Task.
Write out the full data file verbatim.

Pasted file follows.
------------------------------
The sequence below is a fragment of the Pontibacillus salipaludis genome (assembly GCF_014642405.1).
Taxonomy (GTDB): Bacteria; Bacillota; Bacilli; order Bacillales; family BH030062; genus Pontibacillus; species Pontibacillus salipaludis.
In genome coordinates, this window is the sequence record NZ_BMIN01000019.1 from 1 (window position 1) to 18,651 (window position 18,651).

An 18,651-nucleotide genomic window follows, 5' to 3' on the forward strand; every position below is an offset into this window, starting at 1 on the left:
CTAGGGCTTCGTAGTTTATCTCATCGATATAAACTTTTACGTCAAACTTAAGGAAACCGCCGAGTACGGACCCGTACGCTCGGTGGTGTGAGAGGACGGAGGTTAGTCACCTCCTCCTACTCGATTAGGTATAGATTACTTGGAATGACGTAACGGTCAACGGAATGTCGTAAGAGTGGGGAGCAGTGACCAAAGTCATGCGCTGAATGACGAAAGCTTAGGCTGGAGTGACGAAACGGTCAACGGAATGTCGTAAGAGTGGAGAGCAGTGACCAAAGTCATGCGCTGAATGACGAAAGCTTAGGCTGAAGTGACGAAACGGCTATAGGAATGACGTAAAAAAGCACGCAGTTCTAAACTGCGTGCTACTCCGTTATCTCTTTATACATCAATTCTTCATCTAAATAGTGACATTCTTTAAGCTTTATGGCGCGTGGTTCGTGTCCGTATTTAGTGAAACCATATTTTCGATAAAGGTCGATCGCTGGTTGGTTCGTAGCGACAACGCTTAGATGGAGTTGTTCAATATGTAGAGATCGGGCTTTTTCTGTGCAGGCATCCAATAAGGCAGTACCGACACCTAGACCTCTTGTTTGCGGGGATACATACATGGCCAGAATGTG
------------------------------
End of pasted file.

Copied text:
The sequence below is a fragment of the Pontibacillus salipaludis genome (assembly GCF_014642405.1).
Taxonomy (GTDB): Bacteria; Bacillota; Bacilli; order Bacillales; family BH030062; genus Pontibacillus; species Pontibacillus salipaludis.
In genome coordinates, this window is the sequence record NZ_BMIN01000019.1 from 1 (window position 1) to 18,651 (window position 18,651).

An 18,651-nucleotide genomic window follows, 5' to 3' on the forward strand; every position below is an offset into this window, starting at 1 on the left:
CTAGGGCTTCGTAGTTTATCTCATCGATATAAACTTTTACGTCAAACTTAAGGAAACCGCCGAGTACGGACCCGTACGCTCGGTGGTGTGAGAGGACGGAGGTTAGTCACCTCCTCCTACTCGATTAGGTATAGATTACTTGGAATGACGTAACGGTCAACGGAATGTCGTAAGAGTGGGGAGCAGTGACCAAAGTCATGCGCTGAATGACGAAAGCTTAGGCTGGAGTGACGAAACGGTCAACGGAATGTCGTAAGAGTGGAGAGCAGTGACCAAAGTCATGCGCTGAATGACGAAAGCTTAGGCTGAAGTGACGAAACGGCTATAGGAATGACGTAAAAAAGCACGCAGTTCTAAACTGCGTGCTACTCCGTTATCTCTTTATACATCAATTCTTCATCTAAATAGTGACATTCTTTAAGCTTTATGGCGCGTGGTTCGTGTCCGTATTTAGTGAAACCATATTTTCGATAAAGGTCGATCGCTGGTTGGTTCGTAGCGACAACGCTTAGATGGAGTTGTTCAATATGTAGAGATCGGGCTTTTTCTGTGCAGGCATCCAATAAGGCAGTACCGACACCTAGACCTCTTGTTTGCGGGGATACATACATGGCCAGAATGTG